Miranda Bailey wanted to make a big splash with her narrative feature debut “Being Frank,” but getting there wasn’t always easy, in some cases more literally than others.
“The big challenge was when Philip falls into the water, we thought we’re not going to be able to do this more than three times because [once] he falls in, you’d have to dry him off and you have to set it up and he’d fall in again, so I was like, ‘Let’s do it in one take, right?’” recalls Bailey, whose star Logan Miller readily agreed, not wanting to be stuck in a spin cycle all day. “And we’re all on the edge of our seats because if he didn’t fall right into the water, [we didn’t know] how many more times we’d have. But he did it right and I’m like, ‘We got it! We’re good. That was fun.’”
Situations that surely would drench other first-time directors in sweat, if not actual water, did not faze Bailey, the savvy producer behind such films as “Diary of a Teenage Girl” and “Don’t Think Twice,” nor did walking a fine line in making “Being Frank” (retitled since premiering at SXSW as “You Can Choose Your Family”) which smoothly traverses between broad comedy and tender family drama in a quiet neck of upstate New York that’s bound to get a little loud on the edge of the ‘90s grunge rock era. She certainly handles the balancing act better than Frank (Jim Gaffigan), a senior manager at a ketchup factory who is none too pleased to hear his son Philip (Miller) is plotting to pursue a music career with plans to escape the suburbs for NYU at the end of the summer, though to do so he’ll need his pop’s help with tuition. Always away on business trips to Japan, Philip barely has any real interactions with Frank, but in the rare cases he does, he’ll usually end up taking up matters with his mom (Anna Gunn) anyway, an arrangement that works just fine until Philip ventures about an hour out of town with his friend for a day and discovers that Frank never left for Tokyo, but in fact has an entire alternate life in another city, complete with the football star son (Gage Polchlopek) he always suspected his father wanted, a free-spirited sister (Danielle Campbell) bound for NYU and an arty wife (Samantha Mathis) who’s encouraging of her kids’ pursuits.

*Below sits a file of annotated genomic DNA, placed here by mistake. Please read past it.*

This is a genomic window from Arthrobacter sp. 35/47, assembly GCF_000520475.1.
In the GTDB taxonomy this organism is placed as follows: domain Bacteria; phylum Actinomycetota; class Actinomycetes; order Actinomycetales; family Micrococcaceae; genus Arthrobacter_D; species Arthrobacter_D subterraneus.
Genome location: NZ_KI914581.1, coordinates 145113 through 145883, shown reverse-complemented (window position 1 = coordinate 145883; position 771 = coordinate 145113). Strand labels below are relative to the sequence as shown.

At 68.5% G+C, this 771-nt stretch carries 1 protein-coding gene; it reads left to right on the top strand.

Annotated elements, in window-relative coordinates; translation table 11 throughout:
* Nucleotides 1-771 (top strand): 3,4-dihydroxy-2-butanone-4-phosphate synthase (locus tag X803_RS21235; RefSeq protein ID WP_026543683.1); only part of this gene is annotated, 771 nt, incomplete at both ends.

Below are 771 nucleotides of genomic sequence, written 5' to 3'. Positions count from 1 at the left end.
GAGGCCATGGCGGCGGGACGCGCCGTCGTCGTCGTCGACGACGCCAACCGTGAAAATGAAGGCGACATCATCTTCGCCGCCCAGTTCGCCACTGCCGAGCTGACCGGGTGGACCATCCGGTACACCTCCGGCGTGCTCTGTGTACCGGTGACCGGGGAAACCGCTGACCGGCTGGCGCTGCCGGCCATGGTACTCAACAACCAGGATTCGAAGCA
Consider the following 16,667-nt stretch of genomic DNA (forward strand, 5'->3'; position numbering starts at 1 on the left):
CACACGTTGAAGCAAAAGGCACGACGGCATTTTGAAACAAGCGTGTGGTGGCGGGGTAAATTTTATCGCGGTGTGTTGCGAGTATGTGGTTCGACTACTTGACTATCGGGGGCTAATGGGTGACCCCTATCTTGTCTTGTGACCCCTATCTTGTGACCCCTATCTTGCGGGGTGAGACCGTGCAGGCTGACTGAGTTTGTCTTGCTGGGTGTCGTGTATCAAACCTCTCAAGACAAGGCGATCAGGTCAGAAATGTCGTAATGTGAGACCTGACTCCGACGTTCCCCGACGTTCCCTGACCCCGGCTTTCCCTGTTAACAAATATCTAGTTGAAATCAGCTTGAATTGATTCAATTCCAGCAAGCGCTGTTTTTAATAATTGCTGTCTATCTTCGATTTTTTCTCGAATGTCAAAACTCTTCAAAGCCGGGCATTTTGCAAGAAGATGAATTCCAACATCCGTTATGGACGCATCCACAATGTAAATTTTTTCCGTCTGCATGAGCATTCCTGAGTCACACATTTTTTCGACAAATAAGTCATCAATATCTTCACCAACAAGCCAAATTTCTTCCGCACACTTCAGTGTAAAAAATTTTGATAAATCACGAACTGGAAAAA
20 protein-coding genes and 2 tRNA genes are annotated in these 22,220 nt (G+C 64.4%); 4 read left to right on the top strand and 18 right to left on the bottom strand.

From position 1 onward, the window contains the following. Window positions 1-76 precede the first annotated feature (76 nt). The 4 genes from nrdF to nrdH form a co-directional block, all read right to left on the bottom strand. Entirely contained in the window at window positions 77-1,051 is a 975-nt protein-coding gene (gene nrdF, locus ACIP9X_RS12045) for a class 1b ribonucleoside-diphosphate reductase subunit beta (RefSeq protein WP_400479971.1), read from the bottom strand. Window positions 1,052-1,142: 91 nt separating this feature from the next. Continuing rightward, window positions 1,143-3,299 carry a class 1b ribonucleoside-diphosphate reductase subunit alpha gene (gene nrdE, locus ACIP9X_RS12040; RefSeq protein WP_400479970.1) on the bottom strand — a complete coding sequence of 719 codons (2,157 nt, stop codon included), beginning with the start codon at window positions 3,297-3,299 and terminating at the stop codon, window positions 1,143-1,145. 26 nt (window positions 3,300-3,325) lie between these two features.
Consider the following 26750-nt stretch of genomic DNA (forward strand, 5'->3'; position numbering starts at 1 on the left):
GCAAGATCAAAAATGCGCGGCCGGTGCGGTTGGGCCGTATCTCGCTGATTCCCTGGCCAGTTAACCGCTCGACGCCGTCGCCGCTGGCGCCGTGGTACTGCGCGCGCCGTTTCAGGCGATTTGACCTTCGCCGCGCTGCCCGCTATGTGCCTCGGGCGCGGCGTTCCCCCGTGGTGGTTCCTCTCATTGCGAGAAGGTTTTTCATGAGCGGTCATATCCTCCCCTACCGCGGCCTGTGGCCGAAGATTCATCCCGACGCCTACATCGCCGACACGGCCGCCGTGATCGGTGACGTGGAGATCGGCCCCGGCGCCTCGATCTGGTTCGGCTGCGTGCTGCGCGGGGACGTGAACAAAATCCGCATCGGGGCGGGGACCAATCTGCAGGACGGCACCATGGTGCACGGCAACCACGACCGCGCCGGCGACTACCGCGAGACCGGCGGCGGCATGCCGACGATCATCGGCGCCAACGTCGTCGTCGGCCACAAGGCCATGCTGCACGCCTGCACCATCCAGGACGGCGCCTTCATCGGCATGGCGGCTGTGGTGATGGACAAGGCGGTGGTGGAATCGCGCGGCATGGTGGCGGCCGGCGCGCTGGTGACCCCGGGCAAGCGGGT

Needless to say, this brings up all kinds of thoughts for Philip, ranging from potential blackmail to pay for a future in New York City to wondering why his father needed to invent a completely different life for himself elsewhere. Every avenue is explored to its fullest by Bailey and screenwriter Glen Lakin, who wring as much cringe comedy as they can from Frank awkwardly trying to protect his secret, as well as poignancy from what pushes him to go to such great lengths to maintain the charade and Philip’s disillusionment at it all. Bailey spoke about getting the tone of “Being Frank” just right, and continuing to tinker with it as the film moves through the festival circuit, in addition to the crafty ways she secured the film’s impressive cast and how she’s keeping busy with not only her own films, but creating the platform Cherry Picks to amplify female voices in criticism.
What was the initial draw of this story?
I have daddy issues. [laughs] I just thought it would be really fun to take a pretty serious situation and find the humor within it and I was able to identify with Philip, the 17-year-old boy and set it at a time when I was his exact age in high school when I was going through a very similar experience with my own father. My father didn’t have two families, but [the character and I shared] some of the same emotional experiences, so it was a fun way for me to put all that out there.
Was this always set in the ‘90s?
It wasn’t. When I read the script, it was modern day and very, very different. When I came on as the director, I redeveloped it to give the women [who were Frank’s wives] a bit more life. In the very first script, the one [Frank] didn’t love was the working woman and the one he did was the stay-at-home mom who could cook really well and I was like, “Yeah, we’re not going to do that.” [laughs] And it’s a lot harder having two families in today’s era of having a phone with a camera at all times and social media – just cameras at stoplights even. I think it still happens, but in the ‘90s, it was much easier because you could literally go to another town and not know people. Nowadays you’re always connected by Kevin Bacon somehow, you know?